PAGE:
Election of Simon Harris as Taoiseach a chance to ‘reset relationships’, says DUP chief

Gavin Robinson says new leader a chance for Dublin Government ‘to learn from missteps of previous administration, which gravely damaged southern relationship with unionists’

The election of Simon Harris as Taoiseach is an opportunity to “learn from the missteps of the previous administration” and “reset relationships” between unionists and the Irish Government, the DUP interim leader has said.

Gavin Robinson congratulated Mr Harris on his appointment and said he looked forward to engaging with him “in due course”.

Addressing members and supporters of the North Antrim DUP Association in Ballymena on Tuesday evening, Mr Robinson said “the Republic of Ireland is our nearest neighbour, and I want us to be good neighbours with sensible co-operation”.

“This is an opportunity for the Dublin Government to learn from the missteps of the previous administration, which gravely damaged the southern relationship with unionists,” he said.


The former taoiseach, Leo Varadkar, was accused by unionists of threatening violence – which he vehemently denied – during the Brexit negotiations, when he used the example of the bombing of a customs post during the Troubles to emphasise to Brussels why there could not be a hard border on the island of Ireland.

He was also criticised for his support for a united Ireland, a potential pressure point which Mr Harris has already kicked into the long grass, saying to Sky News earlier this week that it was a “legitimate aspiration, but not a priority”.

Mr Robinson said Northern Ireland was a “divided society, and progress has only ever been made through consensus”.

Unsurprisingly, other Northern parties also emphasised the need for the new Taoiseach to maintain strong North-South links.

The SDLP leader, Colum Eastwood, welcomed the new Taoiseach’s “abiding interest in the North”, and said he looked forward to working with him “to strengthen North South co-operation, which has suffered as a result of the suspension of devolution in the North, to build on the work of the Shared Island unit, and to continue the important work of bringing the people and traditions that share our island together”.

The leader of the Alliance Party, Naomi Long, said she wished Mr Harris “all the best” in his new role.

“The tenure of his predecessor Leo Varadkar saw a close and productive working relationship further progressed between Northern Ireland and the Republic, and I am confident Mr Harris will continue to nurture this positive partnership between the North and South,” she said.

Meanwhile, although Westminster is practically deserted due to the ongoing parliamentary recess for Easter, Britain’s prime minister Rishi Sunak and the man vying to replace him, Labour leader Keir Starmer, congratulated Mr Harris within moments of each other on Tuesday afternoon.

The Labour leader was first out of the traps, writing on Twitter/X that he looked forward to working with the Taoiseach “as we seek to strengthen the ties of friendship between our two countries”.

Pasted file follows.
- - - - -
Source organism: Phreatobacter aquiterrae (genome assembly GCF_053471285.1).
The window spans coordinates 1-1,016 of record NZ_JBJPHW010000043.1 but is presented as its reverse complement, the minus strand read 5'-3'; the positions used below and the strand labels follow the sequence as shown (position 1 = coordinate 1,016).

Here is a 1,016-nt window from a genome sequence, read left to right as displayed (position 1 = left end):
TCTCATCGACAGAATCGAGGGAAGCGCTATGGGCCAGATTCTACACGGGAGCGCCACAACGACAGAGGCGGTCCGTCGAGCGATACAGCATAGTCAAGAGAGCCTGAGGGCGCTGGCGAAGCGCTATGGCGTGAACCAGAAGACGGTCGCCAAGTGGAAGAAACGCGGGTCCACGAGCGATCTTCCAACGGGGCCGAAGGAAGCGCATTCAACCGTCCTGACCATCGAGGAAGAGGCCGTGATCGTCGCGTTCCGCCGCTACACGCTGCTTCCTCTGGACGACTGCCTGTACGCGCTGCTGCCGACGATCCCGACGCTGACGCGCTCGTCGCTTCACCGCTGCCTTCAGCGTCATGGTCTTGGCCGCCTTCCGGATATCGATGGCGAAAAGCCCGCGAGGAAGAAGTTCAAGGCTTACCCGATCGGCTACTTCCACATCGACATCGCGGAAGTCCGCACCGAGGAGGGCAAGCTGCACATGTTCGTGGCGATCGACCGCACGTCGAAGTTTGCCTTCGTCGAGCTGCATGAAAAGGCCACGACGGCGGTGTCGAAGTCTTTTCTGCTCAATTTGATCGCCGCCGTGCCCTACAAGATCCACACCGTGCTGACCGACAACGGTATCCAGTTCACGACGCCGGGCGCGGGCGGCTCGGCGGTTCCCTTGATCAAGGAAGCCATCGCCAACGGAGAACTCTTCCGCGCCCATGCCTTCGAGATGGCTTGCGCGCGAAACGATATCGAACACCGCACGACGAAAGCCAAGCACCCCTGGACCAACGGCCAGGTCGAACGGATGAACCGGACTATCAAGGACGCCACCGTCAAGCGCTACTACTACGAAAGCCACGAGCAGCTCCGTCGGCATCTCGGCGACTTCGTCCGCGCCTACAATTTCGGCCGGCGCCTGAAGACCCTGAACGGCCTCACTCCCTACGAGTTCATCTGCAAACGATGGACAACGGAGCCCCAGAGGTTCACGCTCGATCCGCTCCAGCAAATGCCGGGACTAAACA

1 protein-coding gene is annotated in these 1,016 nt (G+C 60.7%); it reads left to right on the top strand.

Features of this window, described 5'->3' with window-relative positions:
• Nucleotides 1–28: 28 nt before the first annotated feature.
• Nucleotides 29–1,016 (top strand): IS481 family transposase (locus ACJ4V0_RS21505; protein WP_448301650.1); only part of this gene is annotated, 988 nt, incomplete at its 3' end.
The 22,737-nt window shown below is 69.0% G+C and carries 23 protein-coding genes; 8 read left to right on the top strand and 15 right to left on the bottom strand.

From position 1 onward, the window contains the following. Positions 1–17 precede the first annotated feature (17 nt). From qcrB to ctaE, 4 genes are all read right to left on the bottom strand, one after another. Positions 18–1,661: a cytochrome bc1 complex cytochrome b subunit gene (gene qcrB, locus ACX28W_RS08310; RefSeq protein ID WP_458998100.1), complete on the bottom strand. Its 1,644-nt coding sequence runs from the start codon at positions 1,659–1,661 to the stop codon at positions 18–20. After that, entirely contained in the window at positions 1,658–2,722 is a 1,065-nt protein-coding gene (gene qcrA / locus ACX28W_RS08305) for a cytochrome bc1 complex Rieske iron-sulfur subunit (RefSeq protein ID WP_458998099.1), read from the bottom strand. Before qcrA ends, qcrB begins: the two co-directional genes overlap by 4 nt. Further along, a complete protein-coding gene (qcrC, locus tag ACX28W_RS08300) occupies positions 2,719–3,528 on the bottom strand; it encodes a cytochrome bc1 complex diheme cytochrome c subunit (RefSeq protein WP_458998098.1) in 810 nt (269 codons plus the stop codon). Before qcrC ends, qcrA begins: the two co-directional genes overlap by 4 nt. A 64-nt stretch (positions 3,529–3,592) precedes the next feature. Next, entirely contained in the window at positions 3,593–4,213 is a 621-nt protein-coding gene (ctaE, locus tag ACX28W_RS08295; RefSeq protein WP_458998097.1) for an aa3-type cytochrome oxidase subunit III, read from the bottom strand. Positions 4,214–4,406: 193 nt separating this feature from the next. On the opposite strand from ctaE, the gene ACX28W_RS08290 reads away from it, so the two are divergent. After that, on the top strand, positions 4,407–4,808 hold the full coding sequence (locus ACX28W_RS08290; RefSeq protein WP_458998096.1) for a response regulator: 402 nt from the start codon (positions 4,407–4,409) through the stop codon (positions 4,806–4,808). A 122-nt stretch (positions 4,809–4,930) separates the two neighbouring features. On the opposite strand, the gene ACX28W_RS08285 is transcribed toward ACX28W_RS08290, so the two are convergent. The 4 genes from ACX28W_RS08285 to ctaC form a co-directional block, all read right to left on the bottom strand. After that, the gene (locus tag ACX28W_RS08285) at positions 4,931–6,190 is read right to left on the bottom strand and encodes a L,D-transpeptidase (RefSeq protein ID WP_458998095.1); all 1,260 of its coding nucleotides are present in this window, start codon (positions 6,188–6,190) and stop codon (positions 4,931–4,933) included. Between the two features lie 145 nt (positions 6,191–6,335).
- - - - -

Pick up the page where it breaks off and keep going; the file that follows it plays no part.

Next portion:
McDonald hits a nerve as Harris takes the reins

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Exactly two minutes later, Mr Sunak took to the social media platform with a similar message. The prime minister said he looked forward to “forging even stronger ties” with his Irish counterpart “so we can deliver for people across these isles”.

From Edinburgh, Scotland’s first minister Humza Yousaf took time out from an exceptionally difficult day, during which his wife’s brother was charged with involvement in an alleged abduction, to send his “warmest congratulations” to Mr Harris. “There can be no greater honour than leading the country you love,” he said.

Ursula von der Leyen, European Commission president, also sent her congratulations to the new Taoiseach. “We will work hand in hand to deliver for the people of Ireland, and for Europe as a whole,” she said.

Mr Harris is due to travel to Brussels on Thursday, where he will meet Dr von der Leyen, as well as Roberta Metsola, the Maltese politician who is president of the European Parliament.

The Taoiseach’s first engagements will come ahead of a summit of EU leaders in Brussels next week, which is expected to discuss plans to make the union more competitive economically.

“I had very productive discussions with the Taoiseach, in his previous role, about growing links between United States and Ireland in the higher education sector and about deepening our research collaboration,” US ambassador to Ireland Claire Cronin said in a statement. “As we mark 100 years of diplomatic relations, I look forward to working with the Taoiseach to further strengthen the partnership between our countries and the friendship between our people.”

Freya McClements

Freya McClements

Freya McClements is Northern Editor of The Irish Times

Mark Paul

Mark Paul

Mark Paul is London Correspondent for The Irish Times

Jack Power

Jack Power

Jack Power is acting Europe Correspondent of The Irish Times